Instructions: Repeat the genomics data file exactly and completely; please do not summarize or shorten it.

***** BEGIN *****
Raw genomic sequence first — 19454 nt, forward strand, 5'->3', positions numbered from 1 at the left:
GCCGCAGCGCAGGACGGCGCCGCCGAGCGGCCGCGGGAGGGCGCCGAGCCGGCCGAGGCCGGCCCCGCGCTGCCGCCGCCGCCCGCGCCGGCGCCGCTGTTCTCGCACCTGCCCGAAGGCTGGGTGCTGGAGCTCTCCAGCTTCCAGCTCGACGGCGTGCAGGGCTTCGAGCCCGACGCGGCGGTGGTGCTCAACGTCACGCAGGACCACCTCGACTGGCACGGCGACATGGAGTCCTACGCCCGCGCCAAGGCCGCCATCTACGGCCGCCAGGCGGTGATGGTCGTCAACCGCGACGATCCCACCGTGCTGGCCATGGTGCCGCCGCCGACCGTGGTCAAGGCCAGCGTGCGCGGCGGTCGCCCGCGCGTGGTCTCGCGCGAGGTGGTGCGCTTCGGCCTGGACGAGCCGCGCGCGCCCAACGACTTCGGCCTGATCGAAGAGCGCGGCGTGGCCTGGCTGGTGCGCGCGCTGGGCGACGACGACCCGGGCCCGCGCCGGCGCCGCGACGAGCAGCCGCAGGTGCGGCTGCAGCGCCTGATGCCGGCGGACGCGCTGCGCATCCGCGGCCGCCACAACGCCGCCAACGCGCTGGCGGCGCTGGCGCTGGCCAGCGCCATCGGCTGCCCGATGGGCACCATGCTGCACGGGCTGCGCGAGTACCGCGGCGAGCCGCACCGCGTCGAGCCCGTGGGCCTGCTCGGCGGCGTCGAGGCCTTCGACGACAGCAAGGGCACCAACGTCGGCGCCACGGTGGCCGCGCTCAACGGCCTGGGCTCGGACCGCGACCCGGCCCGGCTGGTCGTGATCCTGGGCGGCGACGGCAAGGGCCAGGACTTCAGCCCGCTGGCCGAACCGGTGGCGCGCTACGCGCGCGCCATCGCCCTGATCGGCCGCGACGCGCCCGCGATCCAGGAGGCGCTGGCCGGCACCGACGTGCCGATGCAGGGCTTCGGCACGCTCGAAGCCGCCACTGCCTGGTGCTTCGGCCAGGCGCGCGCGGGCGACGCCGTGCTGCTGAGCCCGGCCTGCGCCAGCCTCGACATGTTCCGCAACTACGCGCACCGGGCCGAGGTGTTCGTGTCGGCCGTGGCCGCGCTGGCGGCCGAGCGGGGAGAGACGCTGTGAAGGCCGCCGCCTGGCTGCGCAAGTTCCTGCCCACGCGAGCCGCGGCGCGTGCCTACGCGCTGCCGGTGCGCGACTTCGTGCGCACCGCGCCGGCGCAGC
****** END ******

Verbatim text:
Raw genomic sequence first — 19454 nt, forward strand, 5'->3', positions numbered from 1 at the left:
GCCGCAGCGCAGGACGGCGCCGCCGAGCGGCCGCGGGAGGGCGCCGAGCCGGCCGAGGCCGGCCCCGCGCTGCCGCCGCCGCCCGCGCCGGCGCCGCTGTTCTCGCACCTGCCCGAAGGCTGGGTGCTGGAGCTCTCCAGCTTCCAGCTCGACGGCGTGCAGGGCTTCGAGCCCGACGCGGCGGTGGTGCTCAACGTCACGCAGGACCACCTCGACTGGCACGGCGACATGGAGTCCTACGCCCGCGCCAAGGCCGCCATCTACGGCCGCCAGGCGGTGATGGTCGTCAACCGCGACGATCCCACCGTGCTGGCCATGGTGCCGCCGCCGACCGTGGTCAAGGCCAGCGTGCGCGGCGGTCGCCCGCGCGTGGTCTCGCGCGAGGTGGTGCGCTTCGGCCTGGACGAGCCGCGCGCGCCCAACGACTTCGGCCTGATCGAAGAGCGCGGCGTGGCCTGGCTGGTGCGCGCGCTGGGCGACGACGACCCGGGCCCGCGCCGGCGCCGCGACGAGCAGCCGCAGGTGCGGCTGCAGCGCCTGATGCCGGCGGACGCGCTGCGCATCCGCGGCCGCCACAACGCCGCCAACGCGCTGGCGGCGCTGGCGCTGGCCAGCGCCATCGGCTGCCCGATGGGCACCATGCTGCACGGGCTGCGCGAGTACCGCGGCGAGCCGCACCGCGTCGAGCCCGTGGGCCTGCTCGGCGGCGTCGAGGCCTTCGACGACAGCAAGGGCACCAACGTCGGCGCCACGGTGGCCGCGCTCAACGGCCTGGGCTCGGACCGCGACCCGGCCCGGCTGGTCGTGATCCTGGGCGGCGACGGCAAGGGCCAGGACTTCAGCCCGCTGGCCGAACCGGTGGCGCGCTACGCGCGCGCCATCGCCCTGATCGGCCGCGACGCGCCCGCGATCCAGGAGGCGCTGGCCGGCACCGACGTGCCGATGCAGGGCTTCGGCACGCTCGAAGCCGCCACTGCCTGGTGCTTCGGCCAGGCGCGCGCGGGCGACGCCGTGCTGCTGAGCCCGGCCTGCGCCAGCCTCGACATGTTCCGCAACTACGCGCACCGGGCCGAGGTGTTCGTGTCGGCCGTGGCCGCGCTGGCGGCCGAGCGGGGAGAGACGCTGTGAAGGCCGCCGCCTGGCTGCGCAAGTTCCTGCCCACGCGAGCCGCGGCGCGTGCCTACGCGCTGCCGGTGCGCGACTTCGTGCGCACCGCGCCGGCGCAGC